1. Szewczuk and Penning. Mechanism-based inactivation of COX-1 by red wine m-hydroquinones: a structure-activity study. J Nat Prod 67i(11):1777-82 (2004).

Risk of Heart Attack and Stroke after Acute Infection or Vaccination

Chronic inflammation is thought to be a major factor in atherosclerosis, cancer, and aging. Acute inflammation (activation of the immune system and the release of inflammatory cytokines) occurs in the presence of infection and vaccination. Hence, the authors of a newly published paper1 undertook a study of the association between heart attack and stroke and the occurrence of acute infection and vaccination through the United Kingdom General Practice Research Database of computerized medical records for over 5 million people.

Among 20,486 people who had a first heart attack and 19,063 people who had a first stroke who had received influenza vaccine, there was no increase in the risk of heart attack or stroke in the period after influenza, tetanus, or pneumococcal vaccines. However, the risks were substantially greater after a diagnosis of systemic respiratory tract infection, with the risk particularly high during the first three days. The risks of heart attack or stroke were raised significantly, but to a lesser extent than systemic respiratory tract infection by urinary tract infection. A separate paper reports that periodontitis, a source of chronic inflammation, reduces the antiatherogenic effects of high-density lipoprotein (HDL),2 thereby potentially increasing the risk of heart attack or stroke.

These results are not surprising in the face of earlier findings that inflammatory markers such as C-reactive protein are good indicators of cardiovascular risk. The authors of this paper1 also note that an increased leukocyte count “may herald a short period of increased risk of stroke.”

  1. Smeeth et al. Risk of myocardial infarction and stroke after acute infection or vaccination. New Engl J Med 351:2611-8 (2004).
  2. Pussinen et al. Periodontitis decreases the antiatherogenic potency of high density lipoprotein. J Lipid Res 45:139-47 (2004).

Anti-Inflammatory, Antisepsis Effects of Glycine

In the context of the article just above, we would like to mention the anti-inflammatory and antisepsis effects of the amino acid glycine. An interesting paper1 notes that glycine has been shown to protect against endotoxin shock in the rat by inhibiting TNF-alpha (tumor necrosis factor-alpha, a major inflammatory cytokine released in response to bacterial infection). In their paper, the authors studied the effects of glycine on lipopolysaccharide (LPS, a bacterial cell-wall constituent that activates the immune system, causing the release of inflammatory cytokines)-induced cell-surface-marker expression, phagocytosis, and cytokine production in purified monocytes from healthy human donors. Glycine decreased LPS-induced TNF-alpha production and increased IL-10 expression (IL-10 is an important anti-inflammatory cytokine) in a dose-dependent manner. In a whole blood assay, glycine also reduced TNF-alpha and, in addition, reduced IL-1beta (another major inflammatory cytokine) as well as increasing IL-10.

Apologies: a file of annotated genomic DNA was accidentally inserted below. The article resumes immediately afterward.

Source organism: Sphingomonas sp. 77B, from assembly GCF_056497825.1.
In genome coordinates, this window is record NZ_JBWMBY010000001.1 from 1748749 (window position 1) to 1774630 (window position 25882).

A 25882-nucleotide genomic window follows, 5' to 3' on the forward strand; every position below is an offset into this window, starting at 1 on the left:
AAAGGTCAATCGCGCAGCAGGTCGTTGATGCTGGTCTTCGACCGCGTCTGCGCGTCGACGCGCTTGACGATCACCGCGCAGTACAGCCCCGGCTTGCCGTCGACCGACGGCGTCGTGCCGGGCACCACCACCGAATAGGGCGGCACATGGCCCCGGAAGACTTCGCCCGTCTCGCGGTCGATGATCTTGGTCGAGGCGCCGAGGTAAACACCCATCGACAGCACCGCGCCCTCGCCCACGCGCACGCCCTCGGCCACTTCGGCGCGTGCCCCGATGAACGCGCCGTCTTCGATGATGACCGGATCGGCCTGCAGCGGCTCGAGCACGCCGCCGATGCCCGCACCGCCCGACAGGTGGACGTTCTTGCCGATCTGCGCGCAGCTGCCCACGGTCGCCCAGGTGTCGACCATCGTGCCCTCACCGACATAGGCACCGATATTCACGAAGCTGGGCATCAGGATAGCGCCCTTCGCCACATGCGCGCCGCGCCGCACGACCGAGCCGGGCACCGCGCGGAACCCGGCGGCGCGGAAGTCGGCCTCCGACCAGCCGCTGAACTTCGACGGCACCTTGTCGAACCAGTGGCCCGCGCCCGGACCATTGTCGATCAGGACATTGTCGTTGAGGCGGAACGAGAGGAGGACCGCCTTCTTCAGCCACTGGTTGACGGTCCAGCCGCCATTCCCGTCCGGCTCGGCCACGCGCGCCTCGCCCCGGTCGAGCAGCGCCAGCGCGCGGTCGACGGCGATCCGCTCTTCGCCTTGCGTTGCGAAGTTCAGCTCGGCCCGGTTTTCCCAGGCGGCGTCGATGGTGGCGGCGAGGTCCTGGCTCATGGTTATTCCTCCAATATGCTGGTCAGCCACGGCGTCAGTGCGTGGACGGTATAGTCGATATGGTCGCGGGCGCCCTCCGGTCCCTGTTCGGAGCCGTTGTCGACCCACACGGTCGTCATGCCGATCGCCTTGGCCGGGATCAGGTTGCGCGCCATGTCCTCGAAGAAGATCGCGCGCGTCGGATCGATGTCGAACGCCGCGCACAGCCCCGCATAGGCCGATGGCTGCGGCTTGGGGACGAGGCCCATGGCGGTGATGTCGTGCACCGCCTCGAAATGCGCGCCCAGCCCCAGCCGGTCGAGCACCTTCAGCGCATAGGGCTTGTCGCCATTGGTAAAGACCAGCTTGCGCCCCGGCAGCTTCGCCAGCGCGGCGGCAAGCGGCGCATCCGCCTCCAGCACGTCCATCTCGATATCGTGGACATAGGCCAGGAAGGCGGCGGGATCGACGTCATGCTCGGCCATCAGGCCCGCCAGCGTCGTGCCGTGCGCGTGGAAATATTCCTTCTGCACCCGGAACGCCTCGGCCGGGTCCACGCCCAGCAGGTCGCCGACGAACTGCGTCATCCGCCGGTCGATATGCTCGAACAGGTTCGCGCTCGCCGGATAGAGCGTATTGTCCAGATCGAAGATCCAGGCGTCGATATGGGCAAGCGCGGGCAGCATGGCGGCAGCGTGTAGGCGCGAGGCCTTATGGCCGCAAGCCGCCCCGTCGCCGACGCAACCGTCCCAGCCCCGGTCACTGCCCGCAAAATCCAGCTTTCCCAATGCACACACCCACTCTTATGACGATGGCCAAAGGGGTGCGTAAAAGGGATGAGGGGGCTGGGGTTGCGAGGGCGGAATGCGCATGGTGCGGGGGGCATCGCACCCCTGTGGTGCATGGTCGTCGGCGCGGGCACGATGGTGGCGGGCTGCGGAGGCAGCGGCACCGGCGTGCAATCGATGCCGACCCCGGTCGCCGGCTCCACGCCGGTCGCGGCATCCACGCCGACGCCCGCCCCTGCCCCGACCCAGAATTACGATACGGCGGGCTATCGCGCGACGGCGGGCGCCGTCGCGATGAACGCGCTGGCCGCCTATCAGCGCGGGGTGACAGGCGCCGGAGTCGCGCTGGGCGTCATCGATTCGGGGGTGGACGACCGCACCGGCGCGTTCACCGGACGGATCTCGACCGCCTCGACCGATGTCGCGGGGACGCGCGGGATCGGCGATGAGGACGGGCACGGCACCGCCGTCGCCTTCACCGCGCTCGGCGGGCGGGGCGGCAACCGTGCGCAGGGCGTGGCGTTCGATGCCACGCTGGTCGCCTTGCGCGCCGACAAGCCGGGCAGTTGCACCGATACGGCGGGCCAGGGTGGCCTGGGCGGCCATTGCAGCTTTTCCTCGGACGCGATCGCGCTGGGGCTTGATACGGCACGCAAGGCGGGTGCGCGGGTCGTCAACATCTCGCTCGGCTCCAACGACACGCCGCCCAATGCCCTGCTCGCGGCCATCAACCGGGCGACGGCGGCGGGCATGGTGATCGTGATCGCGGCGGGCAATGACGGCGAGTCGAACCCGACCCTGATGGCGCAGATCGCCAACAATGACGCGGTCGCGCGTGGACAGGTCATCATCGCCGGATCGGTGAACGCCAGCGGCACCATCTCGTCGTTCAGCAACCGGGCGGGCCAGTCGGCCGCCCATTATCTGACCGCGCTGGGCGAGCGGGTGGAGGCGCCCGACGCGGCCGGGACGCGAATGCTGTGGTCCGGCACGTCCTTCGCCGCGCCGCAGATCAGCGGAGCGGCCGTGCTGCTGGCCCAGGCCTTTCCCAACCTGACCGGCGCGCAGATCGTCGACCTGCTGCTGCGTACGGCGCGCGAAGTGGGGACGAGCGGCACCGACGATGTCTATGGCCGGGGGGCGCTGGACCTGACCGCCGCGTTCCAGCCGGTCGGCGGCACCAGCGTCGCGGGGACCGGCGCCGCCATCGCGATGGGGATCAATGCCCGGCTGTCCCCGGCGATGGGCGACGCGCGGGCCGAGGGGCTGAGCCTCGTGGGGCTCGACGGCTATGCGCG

The authors conclude that “Our data indicate that GLY [glycine] has a potential to be used as an additional immunomodulatory tool in the early phase of sepsis and in different pathophysiological situations related to hypoxia and reperfusion.” This could be a significant medical advance, since sepsis is the fourth largest cause of death among Americans.

Another paper2 on glycine notes that “Glycine also inhibits the proliferation and migration of endothelial cells and smooth muscle cells, suggesting that glycine may be beneficial in inhibiting graft rejection, cardiovascular disease, and angiogenesis.” These effects occur via glycine’s reduction of the inflammatory immune response. This paper2also reports that “In rats injected with PG-PS [a primary structural component of gram-positive bacterial cell walls that causes a rheumatoid arthritis condition in rats] intra-articularly, dietary glycine attentuates ankle swelling and decreases infiltration of inflammatory cells, edema, and synovial hyperplasia in the joint.” Hence, by modulating immune activation, glycine may be a useful therapeutic for some autoimmune diseases.

A third paper3 reports that administration of glycine one hour after cecal (part of the large intestine) ligation and puncture (a procedure producing highly deadly sepsis in the absence of treatment) decreased the mortality rate in male adult rats from 50% to 0% at 10 days after the procedure. These authors conclude that “… this amino acid appears to be a useful adjunct for maintaining cellular functions and preventing lethality from polymicrobial sepsis.”

The use of glycine for these purposes is, of course, experimental. It is not clear what the proper dose should be or what possible problems might be caused by excessive doses. There has been little study of glycine’s use as a therapeutic in humans, except as an antirejection agent in transplantation, and data on potential toxicity of chronic high-dose intake are limited.

  1. Spittler et al. Immunomodulatory effects of glycine on LPS-treated monocytes: reduced TNFalpha production and accelerated IL-10 expression. FASEB J13:563-71 (1999).
  2. Zhong et al. L-Glycine: a novel anti-inflammatory, immunomodulatory, and cytoprotective agent. Curr Opin Clin Nutr Metabol Care 6:229-40 (2003).
  3. Yang et al. Glycine attenuates hepatocellular depression during early sepsis and reduces sepsis-induced mortality,” Crit Care Med 29:1201-6 (2001).

Risk of Heart Attack and Exposure to Traffic